George Bailey, 1935–1970
“All attempts to get at the root of the Bailey magic have failed. Whatever charisma or vision or greatness was associated with the Bailey name came first from the man that Bailey was.”
— Trinidad Carnival magazine
But the true African king was George Bailey, the man many masqueraders, designers, commentators, and ordinary spectators consider the greatest bandleader Trinidad Carnival has yet known.
Early on, his friends dubbed him “Sir George”, and in most accounts of his life and career there is an air of nobility about both his personality and his art. He was certainly a prodigy — he produced his first independent band in 1956, a few months shy of his 21st birthday. In only his second year as a bandleader and designer, he presented Back to Africa, perhaps the most celebrated band in the history of modern Carnival, winning the 1957 band of the year award. With this single presentation, Bailey changed popular perceptions of Africa, history, and Carnival itself.
Traditional African masquerade, dating back to the era before emancipation, used rags, paint, and spears to portray an image of a miserable, uncivilised past. Bailey flaunted this stereotype by drawing on the elaborate pomp usually associated with bands depicting the history of Europe. His magnificent, meticulously researched African costumes asked masqueraders to think instead of a regal heritage. Before Bailey, the crowds did not believe any African mas could match the grandeur of Roman or Greek themes. He proved them wrong. It was a watershed moment, both for Carnival and for Trinidad society.
But Bailey had not come out of nowhere. The eldest of seven siblings, he was born in 1935 in Woodbrook, the west Port of Spain suburb that has produced so many of Trinidad’s cultural and political icons. His father, Aldwyn “Sonny” Bailey, was himself a bandleader, producing his own presentations from 1932 to 1940. Albert Bailey — George’s younger brother — recalls that their father “instilled in all of us the three key elements of production, that is, designing, building, and decorating.” Young George was exposed to the craft of early Woodbrook masmen like Leonard Carty, Ormand Hackshaw, and his father’s friend Ken Morris, learning from these elders the realist tradition of historical mas. Meanwhile, at Tranquillity Government School, he fell under the influence of the artist M.P. Alladin, developing a love of drawing, painting, and sculpture. He was a remarkable sportsman, challenging future Olympic athlete Mike Agostini, and playing on the national basketball team.
Naturally, he also started playing mas at an early age — “pirate mas”, ju ju warrior, flying officer (a variety of sailor mas). In 1954, just 19 years old, Bailey designed a band for the Invaders steelband, but soon struck out on his own. From his Drag Boys mas camp on Woodbrook’s Buller Street, assisted by his brothers Alvin and Albert, he embarked on a 15-year career of ornate spectacle and unprecedented popularity.
1959’s Relics of Egypt was so realistic a recreation of ancient Egyptian culture that some masmen wondered if Bailey had tapped into the supernatural. Like a Trinidadian version of the curse of King Tut, various members of the band fell ill that year, or suffered mysterious calamities; later it was whispered that this curse shadowed Bailey to his early death.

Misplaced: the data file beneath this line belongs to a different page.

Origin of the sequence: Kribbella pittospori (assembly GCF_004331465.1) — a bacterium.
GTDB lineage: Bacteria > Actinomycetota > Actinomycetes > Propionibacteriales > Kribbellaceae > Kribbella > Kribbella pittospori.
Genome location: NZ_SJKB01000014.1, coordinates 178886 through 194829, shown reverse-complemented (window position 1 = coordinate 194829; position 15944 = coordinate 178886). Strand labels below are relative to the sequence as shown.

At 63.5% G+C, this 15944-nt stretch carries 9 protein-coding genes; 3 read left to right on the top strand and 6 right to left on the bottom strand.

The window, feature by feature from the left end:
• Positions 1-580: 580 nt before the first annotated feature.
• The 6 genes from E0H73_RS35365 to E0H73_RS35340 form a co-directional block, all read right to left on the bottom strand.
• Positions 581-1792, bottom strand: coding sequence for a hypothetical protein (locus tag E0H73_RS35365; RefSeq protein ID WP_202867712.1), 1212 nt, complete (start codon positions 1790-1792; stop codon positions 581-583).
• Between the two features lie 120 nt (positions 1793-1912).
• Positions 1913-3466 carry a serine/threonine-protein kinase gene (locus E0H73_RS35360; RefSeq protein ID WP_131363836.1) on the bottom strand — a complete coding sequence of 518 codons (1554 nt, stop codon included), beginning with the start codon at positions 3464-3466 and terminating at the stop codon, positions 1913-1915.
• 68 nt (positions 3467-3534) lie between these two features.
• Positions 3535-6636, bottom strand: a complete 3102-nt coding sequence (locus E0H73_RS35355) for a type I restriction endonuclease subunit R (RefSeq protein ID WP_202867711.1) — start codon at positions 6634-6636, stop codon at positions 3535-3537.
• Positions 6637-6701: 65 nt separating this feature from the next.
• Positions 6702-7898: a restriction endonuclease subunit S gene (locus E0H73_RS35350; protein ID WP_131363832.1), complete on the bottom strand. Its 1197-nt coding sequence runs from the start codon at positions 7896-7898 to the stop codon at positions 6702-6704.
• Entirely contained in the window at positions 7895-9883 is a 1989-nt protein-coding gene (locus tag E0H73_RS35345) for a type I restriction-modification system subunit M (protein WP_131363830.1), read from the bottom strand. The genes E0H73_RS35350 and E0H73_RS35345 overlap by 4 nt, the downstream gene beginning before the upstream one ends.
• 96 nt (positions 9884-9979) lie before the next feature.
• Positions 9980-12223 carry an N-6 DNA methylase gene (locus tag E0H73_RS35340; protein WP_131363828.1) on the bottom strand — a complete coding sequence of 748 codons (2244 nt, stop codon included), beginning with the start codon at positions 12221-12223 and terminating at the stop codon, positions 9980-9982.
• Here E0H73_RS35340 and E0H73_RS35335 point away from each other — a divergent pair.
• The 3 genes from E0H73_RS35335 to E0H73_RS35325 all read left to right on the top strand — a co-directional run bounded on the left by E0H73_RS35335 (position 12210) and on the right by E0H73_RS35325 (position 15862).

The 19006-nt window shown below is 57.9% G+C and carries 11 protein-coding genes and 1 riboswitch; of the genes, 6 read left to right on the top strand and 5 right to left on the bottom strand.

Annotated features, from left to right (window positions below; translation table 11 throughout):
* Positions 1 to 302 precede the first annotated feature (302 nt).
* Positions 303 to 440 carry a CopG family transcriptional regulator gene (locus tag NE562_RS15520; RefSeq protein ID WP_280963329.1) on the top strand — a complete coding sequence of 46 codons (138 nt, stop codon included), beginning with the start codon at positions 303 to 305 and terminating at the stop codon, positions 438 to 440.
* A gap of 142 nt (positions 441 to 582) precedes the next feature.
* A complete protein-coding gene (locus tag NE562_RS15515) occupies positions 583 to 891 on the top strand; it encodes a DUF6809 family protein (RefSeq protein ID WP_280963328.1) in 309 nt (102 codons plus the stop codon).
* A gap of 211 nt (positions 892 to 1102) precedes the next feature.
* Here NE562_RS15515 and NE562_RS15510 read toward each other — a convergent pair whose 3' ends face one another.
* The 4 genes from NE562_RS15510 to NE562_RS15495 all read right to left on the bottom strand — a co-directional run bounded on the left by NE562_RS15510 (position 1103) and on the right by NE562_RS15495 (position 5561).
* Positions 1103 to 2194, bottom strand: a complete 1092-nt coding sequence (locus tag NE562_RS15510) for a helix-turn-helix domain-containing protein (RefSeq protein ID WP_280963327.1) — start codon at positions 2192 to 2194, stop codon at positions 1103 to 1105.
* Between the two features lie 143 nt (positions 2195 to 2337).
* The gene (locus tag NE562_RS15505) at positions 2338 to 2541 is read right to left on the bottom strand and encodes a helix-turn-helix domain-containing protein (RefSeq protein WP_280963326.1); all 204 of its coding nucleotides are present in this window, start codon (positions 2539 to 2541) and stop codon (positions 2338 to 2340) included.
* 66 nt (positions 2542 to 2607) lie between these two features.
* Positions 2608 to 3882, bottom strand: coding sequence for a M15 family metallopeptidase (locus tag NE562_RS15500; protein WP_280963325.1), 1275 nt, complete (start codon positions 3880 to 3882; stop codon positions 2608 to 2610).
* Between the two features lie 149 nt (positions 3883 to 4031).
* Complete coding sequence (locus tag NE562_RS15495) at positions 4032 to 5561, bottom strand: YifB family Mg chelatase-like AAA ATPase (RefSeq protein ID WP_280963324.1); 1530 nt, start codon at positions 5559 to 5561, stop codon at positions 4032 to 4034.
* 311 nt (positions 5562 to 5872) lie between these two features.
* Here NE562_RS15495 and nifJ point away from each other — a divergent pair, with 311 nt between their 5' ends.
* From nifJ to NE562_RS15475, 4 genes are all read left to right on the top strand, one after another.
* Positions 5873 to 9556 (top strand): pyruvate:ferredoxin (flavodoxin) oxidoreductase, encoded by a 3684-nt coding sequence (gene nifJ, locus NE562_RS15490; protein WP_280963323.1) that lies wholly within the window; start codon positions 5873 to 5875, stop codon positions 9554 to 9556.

With his 1960 band Ye Saga of Merrie England, a pageant of English history, the “theatre of the streets” came of age. As Peter Minshall once remarked, “Who before had ever brought a royal carriage, complete with four white horses, knights, and a black Queen Elizabeth, on stage?” The Grand Stand audience responded with a prolonged standing ovation. His historical presentations won him the band of the year title four years in a row, from 1959 to 1962 (a record that would not be equalled for 30 years), but in 1963 Bailey became restless. With The Realm of Fancy Bats and Clown she launched a new genre, “fantasy mas”, taking the traditional bat and clown characters in a splendidly fresh direction, dabbling with what many designers today call the “kinetic principle”. In 1969, as cries of “black power” began echoing from North America to the tiny states of the Caribbean, Bailey produced Bright Africa, another triumphant assertion of both his heritage and his imagination.
From 1959, when the people’s choice award was introduced (voted not by judges, like the band of the year, but by ordinary spectators), until his final band, Tears of the Indies, in 1970, Bailey repeatedly won the popular vote, usually by embarrassingly wide margins. He was loved by the crowds as maybe no other Carnival designer has been, before or since. But Sir George’s reign was all too short. In 1970, returning to Trinidad with Cito Velasquez from a trip to Bermuda, he fell ill. When the aircraft landed at Seawell airport in Barbados, he asked for fresh air. Velasquez led him to the ramp, where Bailey collapsed and died of heart failure. The kingdom of Carnival still feels the loss of its king.
George Bailey: Band of the Year Titles
1957 Back to Africa
1959 Relics of Egypt
1960 Ye Saga of Merrie England
1961 Byzantine Glory
1962 Somewhere in New Guinea
1969 Bright Africa
More in our Trinidad Carnival Artists of the Streets series
- The historian: Harold Saldenah, 1925–1985
- The monarch: George Bailey, 1935–1970
- The copper man: Ken Morris, 1924–1992
- The king-maker: Cito Velasquez, born 1929
- The man of the people: Irvin McWilliams, born 1920
- The admirals: George “Diamond Jim” Harding, 1915–1999; Jason Griffith, born 1927
- The fun-lovers: Edmond Hart, born 1923, and Lil Hart, 1930–1991
- The artist: Carlisle Chang, 1921–2001
- The globetrotter: Stephen Derek, born 1952
- The showman: Wayne Berkeley, born 1940
- The dramatist: Peter Minshall, born 1941
- Bikinis, beads, braids: Epilogue & Credits